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Sometimes, it can be hard to tell exactly what you’re getting with a video just from its title. For example, we recently looked at one called 100 Sizzling Japanese Maids in Action, which sounds like it should be a saucy little romp, but actually has more to do with frying pans, since it’s a cookware advertisement (albeit an awesome one).

On the other hand, the title of Scratching Many Capybaras lets you know exactly what it’s about. What it doesn’t tell you, though, is the adorable thing that happens next.

Nagasaki Bio Park is one of the many combination zoo/nature parks you can find dotting rural Japan. While it doesn’t have a super roly-poly raccoon like Yamanashi Prefecture’s Manriki Park, the center in Nagasaki does have a petting zoo, which is home to a cuddly colony of capybaras.

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As you’d expect from this sort of wholesome, family-oriented amusement facility, Nagasaki Bio Park gets most of its visitor traffic on weekends and holidays. During the week, things are pretty quiet. So quiet that in the afternoon, sometimes you can catch the jumbo-sized rodents in the middle of a mass nap.

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Of course, if you’re going to doze off in a petting zoo, you have to accept the possibility that someone may come by and pet you, which is just what one man does in the video below. Will the sudden provision of back and belly rubs disturb the animals’ slumber?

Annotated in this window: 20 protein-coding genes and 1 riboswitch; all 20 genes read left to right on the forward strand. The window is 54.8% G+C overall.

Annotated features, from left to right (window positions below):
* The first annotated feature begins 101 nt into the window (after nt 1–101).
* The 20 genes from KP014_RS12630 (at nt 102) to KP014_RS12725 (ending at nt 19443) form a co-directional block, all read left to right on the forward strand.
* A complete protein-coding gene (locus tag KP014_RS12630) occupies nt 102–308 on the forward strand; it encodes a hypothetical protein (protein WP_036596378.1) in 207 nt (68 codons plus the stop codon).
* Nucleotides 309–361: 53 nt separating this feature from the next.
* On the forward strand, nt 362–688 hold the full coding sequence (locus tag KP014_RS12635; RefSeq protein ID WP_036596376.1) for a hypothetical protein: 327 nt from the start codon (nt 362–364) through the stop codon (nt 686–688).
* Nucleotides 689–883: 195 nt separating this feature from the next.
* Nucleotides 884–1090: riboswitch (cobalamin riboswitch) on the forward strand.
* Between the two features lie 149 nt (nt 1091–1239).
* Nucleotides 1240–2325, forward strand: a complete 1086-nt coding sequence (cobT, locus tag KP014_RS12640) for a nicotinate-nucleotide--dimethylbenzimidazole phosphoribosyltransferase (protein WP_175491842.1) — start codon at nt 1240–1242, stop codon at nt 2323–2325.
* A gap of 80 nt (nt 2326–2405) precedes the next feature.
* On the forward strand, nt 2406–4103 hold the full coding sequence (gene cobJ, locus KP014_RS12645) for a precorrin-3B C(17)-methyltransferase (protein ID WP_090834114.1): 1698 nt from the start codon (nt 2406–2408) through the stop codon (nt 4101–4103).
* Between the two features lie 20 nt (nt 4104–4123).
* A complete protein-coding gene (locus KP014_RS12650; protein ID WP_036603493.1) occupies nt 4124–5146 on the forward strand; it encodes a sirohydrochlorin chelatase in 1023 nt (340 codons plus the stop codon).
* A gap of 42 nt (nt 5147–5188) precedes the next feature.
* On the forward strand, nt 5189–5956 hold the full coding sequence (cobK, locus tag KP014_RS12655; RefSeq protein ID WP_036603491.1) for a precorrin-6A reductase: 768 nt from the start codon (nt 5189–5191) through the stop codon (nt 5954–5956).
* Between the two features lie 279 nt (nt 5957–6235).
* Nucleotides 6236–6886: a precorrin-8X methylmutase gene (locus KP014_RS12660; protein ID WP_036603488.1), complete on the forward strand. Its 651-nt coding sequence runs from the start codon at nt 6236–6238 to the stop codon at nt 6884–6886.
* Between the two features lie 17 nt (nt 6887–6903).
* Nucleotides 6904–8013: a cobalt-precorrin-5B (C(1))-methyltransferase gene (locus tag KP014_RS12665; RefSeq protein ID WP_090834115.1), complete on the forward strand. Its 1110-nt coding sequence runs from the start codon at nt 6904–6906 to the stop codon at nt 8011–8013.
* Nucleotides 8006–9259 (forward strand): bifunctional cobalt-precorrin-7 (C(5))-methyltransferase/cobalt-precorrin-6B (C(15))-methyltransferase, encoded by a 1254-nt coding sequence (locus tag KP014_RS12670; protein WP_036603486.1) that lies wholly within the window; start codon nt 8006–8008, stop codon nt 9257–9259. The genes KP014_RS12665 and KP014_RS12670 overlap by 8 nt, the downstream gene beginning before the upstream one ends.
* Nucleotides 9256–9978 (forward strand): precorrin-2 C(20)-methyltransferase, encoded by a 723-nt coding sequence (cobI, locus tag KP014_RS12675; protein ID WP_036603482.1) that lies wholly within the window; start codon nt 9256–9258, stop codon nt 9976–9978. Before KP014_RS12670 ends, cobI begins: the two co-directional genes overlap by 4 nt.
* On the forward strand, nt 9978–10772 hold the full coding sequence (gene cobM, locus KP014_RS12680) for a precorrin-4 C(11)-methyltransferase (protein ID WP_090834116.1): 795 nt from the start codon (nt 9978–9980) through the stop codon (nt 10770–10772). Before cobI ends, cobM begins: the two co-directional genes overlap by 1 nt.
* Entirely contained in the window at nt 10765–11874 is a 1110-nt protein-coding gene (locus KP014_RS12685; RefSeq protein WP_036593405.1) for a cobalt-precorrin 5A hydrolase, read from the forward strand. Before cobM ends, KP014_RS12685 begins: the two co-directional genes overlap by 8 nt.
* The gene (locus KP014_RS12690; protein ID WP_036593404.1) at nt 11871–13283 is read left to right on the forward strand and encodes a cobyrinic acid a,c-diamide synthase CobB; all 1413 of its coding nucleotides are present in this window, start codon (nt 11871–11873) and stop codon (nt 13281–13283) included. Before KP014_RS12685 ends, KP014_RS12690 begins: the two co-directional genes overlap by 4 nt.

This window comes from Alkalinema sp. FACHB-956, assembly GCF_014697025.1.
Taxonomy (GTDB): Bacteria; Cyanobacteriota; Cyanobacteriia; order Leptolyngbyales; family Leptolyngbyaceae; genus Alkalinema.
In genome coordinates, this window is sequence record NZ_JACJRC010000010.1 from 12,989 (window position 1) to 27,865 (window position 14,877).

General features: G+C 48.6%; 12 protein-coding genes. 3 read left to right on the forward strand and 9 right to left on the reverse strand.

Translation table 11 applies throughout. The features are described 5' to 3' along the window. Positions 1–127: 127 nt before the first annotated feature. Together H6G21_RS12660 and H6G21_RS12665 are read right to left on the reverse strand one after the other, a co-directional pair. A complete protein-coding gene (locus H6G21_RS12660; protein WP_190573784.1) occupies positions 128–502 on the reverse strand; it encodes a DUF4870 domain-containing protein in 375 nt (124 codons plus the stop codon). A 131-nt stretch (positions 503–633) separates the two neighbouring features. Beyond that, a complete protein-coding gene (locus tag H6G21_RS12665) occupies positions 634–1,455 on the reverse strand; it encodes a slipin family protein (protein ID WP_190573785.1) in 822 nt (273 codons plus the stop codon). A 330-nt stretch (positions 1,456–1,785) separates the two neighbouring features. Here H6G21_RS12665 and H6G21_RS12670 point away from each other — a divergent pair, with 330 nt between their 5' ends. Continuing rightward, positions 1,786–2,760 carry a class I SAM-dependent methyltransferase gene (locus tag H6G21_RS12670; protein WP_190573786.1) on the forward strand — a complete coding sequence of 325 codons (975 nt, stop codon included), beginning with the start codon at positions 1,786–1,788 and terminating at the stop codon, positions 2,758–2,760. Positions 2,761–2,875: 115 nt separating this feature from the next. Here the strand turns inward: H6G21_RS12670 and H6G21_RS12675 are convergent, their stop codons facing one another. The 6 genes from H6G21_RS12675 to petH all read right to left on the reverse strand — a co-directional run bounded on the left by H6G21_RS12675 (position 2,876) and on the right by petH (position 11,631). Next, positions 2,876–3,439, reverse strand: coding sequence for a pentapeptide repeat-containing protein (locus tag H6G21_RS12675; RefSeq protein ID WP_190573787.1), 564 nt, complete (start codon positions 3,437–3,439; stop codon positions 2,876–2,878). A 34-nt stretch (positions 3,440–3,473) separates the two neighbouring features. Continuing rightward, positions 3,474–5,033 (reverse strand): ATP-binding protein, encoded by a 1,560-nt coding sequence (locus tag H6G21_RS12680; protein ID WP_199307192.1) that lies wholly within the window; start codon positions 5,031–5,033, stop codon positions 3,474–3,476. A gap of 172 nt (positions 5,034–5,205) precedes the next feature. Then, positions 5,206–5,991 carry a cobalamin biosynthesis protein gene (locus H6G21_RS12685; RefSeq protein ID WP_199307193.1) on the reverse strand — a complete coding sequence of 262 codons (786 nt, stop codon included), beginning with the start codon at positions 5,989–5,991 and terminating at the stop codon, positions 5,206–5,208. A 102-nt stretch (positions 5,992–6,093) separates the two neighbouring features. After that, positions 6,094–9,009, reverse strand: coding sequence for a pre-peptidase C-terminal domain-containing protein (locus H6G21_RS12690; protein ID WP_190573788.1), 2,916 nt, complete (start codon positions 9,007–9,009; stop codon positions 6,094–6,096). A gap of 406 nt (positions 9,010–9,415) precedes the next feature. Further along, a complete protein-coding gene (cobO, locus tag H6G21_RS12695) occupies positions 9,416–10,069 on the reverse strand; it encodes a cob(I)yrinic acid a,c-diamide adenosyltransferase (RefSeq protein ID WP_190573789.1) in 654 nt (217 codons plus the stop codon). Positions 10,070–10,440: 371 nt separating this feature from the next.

Not in the slightest. As the man makes the rounds, one by one, the capybaras topple in blissful comfort. The first recipient even seems a bit perturbed when his turn ends.

“Hey, why’d you stop?”

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Of course, it’s not like Nagasaki Bio Park’s capybaras spend all their time sleeping. In the winter, they also take Japanese-style baths, communally lolling in open-air tubs with a number of mandarin oranges bobbing around them.

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It just goes to show you, capybaras look cute all the time, whether they’re sleeping, bathing, or engaging in any other basic life function.

Related: Nagasaki Bio Park
Sources: Soneyuya, Nagasaki Bio Park
Top image: YouTube
Insert images: Nagasaki Bio Park, YouTube (1, 2)